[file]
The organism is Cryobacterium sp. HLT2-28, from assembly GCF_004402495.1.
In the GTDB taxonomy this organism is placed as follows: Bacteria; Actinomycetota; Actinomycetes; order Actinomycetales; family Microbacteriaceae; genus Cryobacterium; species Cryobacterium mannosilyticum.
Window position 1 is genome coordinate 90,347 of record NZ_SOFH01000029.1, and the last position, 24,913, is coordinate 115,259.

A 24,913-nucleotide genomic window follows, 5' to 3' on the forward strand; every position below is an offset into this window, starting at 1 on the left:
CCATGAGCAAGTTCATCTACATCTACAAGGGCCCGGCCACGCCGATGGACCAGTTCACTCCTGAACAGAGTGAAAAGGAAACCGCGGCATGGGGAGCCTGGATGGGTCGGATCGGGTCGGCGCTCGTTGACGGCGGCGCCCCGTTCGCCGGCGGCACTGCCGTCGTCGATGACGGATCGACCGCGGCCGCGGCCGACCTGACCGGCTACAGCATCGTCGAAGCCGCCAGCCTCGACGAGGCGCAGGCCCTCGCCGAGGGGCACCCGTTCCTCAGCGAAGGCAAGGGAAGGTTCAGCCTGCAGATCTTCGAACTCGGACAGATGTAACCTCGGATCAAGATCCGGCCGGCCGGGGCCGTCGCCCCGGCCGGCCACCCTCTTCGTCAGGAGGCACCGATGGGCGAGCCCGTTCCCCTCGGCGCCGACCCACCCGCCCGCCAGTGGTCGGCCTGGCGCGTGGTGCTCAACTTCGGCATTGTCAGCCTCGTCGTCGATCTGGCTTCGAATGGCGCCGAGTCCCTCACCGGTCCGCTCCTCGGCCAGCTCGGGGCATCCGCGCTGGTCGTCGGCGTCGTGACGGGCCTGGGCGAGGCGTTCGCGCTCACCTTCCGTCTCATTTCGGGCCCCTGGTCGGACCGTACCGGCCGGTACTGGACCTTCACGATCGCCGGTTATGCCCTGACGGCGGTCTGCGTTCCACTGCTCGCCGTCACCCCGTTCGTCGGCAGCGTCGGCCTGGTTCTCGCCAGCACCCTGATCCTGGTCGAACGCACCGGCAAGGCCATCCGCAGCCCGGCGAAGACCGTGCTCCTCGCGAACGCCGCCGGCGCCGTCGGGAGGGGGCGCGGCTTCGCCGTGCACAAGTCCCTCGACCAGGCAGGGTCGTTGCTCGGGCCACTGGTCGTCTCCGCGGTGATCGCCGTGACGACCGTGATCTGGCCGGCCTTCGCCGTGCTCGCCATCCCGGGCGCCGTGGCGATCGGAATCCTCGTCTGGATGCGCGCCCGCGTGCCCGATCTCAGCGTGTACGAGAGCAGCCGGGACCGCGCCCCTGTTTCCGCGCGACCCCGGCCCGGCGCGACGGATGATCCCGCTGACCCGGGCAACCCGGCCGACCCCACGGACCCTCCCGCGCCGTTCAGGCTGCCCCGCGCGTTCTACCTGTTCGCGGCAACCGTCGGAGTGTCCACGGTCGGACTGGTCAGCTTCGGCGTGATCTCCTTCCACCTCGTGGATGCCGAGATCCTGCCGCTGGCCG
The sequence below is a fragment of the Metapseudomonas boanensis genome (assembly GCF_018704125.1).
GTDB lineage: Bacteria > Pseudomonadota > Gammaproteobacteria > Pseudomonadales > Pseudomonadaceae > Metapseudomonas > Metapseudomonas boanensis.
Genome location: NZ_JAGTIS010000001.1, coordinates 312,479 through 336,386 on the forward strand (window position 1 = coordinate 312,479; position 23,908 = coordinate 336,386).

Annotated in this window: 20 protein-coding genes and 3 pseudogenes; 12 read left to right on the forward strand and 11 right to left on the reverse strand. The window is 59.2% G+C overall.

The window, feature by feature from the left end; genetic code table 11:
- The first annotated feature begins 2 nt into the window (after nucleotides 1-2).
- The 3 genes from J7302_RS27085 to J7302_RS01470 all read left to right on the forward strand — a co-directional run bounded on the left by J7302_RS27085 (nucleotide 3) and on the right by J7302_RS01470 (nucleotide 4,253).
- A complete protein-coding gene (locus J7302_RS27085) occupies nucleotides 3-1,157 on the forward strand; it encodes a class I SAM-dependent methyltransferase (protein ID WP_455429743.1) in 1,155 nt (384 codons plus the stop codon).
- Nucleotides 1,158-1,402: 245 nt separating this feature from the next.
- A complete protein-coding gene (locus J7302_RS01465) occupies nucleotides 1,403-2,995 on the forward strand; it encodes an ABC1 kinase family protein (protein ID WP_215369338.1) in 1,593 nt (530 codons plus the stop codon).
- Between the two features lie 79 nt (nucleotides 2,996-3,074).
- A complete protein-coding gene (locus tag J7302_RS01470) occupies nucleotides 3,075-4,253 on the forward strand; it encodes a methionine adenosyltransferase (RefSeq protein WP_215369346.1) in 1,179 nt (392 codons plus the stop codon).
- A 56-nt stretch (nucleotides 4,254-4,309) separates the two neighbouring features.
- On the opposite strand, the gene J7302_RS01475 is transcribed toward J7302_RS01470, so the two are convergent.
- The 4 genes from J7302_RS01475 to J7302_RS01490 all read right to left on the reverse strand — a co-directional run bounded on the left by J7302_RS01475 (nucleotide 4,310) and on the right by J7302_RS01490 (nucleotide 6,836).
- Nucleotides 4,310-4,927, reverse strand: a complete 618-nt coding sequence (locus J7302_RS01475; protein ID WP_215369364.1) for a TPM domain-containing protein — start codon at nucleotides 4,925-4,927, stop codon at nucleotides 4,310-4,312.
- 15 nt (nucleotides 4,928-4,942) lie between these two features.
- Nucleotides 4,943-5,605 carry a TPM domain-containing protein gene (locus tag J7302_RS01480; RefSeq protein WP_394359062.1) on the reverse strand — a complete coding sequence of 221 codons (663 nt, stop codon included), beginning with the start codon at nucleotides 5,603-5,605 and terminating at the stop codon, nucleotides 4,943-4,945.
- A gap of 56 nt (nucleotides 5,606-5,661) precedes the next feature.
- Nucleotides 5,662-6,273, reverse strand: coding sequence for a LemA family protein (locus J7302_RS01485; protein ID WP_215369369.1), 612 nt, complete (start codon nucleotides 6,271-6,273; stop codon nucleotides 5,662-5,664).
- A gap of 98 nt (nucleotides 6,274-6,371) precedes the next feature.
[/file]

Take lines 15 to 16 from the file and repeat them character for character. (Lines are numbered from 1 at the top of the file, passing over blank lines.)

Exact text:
- A complete protein-coding gene (locus J7302_RS01465) occupies nucleotides 1,403-2,995 on the forward strand; it encodes an ABC1 kinase family protein (protein ID WP_215369338.1) in 1,593 nt (530 codons plus the stop codon).
- Between the two features lie 79 nt (nucleotides 2,996-3,074).